Medtronic launches FDA-targeted study for pain devices

Medtronic is studying a novel method of nerve stimulation with an eye on FDA approval.--Courtesy of Medtronic

Medtronic ($MDT) is kicking off a large-scale study to expand the FDA indication for its subcutaneous nerve stimulation devices for chronic back pain.

The company's devices are already approved for spinal cord stimulation, in which leads reach all the way to the spinal column, but the company is looking to be the first to get FDA approval for peripheral nerve stimulation, a less-invasive approach to pain management using leads just under the skin.

In its latest study, dubbed SubQStim II, Medtronic is looking to recruit up to 323 patients at 30 sites around the country, testing whether its peripheral stimulation treatment can safely and effectively interrupt pain signals and improve outcomes for people who have undergone back surgery.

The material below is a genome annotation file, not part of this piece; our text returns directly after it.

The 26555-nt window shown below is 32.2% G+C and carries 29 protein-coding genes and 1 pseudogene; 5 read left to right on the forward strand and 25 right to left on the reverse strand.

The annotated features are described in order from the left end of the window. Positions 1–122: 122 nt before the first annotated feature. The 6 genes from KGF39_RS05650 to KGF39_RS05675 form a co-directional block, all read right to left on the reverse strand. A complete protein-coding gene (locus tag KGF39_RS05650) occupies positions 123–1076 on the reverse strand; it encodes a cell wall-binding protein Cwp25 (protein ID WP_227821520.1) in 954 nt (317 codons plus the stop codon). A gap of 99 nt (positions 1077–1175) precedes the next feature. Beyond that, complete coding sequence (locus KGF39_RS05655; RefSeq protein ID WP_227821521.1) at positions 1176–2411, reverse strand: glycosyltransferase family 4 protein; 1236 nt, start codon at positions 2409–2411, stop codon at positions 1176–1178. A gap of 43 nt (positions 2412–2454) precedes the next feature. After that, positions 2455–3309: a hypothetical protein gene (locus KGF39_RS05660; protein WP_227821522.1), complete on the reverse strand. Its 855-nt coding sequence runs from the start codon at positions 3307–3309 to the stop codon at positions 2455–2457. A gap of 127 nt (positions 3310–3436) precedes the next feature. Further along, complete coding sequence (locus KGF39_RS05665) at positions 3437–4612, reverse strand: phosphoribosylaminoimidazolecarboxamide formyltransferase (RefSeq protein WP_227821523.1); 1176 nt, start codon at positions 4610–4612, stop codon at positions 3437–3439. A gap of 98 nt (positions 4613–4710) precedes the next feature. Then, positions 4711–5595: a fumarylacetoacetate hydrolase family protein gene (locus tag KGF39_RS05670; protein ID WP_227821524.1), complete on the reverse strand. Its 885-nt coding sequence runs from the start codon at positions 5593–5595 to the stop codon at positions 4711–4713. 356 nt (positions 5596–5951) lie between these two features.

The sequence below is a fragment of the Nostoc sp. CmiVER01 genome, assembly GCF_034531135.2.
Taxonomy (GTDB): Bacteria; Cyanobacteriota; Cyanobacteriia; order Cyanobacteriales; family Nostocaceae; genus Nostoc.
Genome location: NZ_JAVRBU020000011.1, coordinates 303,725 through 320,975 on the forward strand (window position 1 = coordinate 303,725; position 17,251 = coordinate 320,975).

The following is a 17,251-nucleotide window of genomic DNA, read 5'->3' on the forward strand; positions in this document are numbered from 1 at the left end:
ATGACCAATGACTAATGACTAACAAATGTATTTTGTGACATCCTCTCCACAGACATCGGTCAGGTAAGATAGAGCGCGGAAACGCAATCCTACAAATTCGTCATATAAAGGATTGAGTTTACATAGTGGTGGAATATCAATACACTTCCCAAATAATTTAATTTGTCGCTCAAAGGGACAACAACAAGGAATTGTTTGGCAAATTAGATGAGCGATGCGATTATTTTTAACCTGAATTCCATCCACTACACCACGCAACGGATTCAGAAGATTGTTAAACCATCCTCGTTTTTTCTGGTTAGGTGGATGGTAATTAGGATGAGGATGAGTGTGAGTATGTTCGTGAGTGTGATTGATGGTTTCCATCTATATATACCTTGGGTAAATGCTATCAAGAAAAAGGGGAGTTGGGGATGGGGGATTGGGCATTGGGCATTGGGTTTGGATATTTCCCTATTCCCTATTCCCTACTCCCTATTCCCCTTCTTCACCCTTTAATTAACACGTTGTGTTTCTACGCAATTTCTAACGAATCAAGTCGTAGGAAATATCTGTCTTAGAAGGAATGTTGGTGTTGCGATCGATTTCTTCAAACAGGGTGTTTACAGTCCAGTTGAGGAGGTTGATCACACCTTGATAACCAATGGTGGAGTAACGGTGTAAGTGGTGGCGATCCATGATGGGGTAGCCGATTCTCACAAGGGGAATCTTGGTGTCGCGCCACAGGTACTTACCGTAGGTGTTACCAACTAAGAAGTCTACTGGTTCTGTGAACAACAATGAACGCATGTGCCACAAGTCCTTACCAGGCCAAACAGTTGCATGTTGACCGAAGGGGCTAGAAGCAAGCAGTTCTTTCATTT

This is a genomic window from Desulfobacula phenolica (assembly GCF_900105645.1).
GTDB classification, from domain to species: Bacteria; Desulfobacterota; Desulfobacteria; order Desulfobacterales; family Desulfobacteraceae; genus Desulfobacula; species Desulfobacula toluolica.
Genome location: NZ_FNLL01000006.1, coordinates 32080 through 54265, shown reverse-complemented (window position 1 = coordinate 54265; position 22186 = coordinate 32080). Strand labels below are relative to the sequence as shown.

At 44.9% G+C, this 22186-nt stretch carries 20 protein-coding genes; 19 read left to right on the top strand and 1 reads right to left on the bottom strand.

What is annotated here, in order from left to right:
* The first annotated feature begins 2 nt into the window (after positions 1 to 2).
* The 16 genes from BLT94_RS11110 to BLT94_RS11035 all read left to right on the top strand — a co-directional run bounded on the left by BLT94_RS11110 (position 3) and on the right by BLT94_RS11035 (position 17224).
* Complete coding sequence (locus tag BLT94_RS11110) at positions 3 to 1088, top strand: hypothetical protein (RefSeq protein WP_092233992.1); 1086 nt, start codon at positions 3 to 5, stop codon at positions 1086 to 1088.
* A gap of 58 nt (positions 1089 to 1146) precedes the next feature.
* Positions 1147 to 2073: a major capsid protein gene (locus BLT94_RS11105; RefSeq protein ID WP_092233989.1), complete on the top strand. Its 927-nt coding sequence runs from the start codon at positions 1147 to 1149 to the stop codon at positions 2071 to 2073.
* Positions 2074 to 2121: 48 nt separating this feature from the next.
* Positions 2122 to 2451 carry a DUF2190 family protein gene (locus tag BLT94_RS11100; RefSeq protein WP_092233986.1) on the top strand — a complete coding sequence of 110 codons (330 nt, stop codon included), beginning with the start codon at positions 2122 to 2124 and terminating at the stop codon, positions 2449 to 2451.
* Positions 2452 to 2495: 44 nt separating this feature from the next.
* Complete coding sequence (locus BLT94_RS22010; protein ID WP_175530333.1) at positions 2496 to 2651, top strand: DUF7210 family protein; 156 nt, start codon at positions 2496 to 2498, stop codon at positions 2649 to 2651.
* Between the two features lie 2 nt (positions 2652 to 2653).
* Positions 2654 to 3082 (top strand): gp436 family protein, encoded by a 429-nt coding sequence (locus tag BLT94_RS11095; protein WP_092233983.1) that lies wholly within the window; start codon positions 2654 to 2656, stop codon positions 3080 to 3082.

The company already has a CE mark to use its devices for subcutaneous back pain treatment around the globe, and expanding the method to treat the U.S.'s 100 million sufferers would significantly grow the market for the world's largest devicemaker.

"Chronic back pain affects a significant number of adults in the U.S., and if the SubQStim II pivotal trial results are positive, we plan to pursue FDA approval to make this potential treatment option available to patients who may benefit," Medtronic Pain Stimulation Vice President Julie Foster said in a statement.

The company isn't specifying when it plans to take its results to the FDA or when it expects agency approval, a spokeswoman said.

Medtronic is hardly alone in chasing an expanded share the multi-billion-dollar neurostimulation market. Boston Scientific ($BSX) touts Precision Spectra, its recently FDA-approved spinal cord stimulation device, as more effective than anything else on the market, and companies like Nevro, Neuros Medical and NeuroPace have raised millions in venture cash to market their pain-treating implants.

- read Medtronic's statement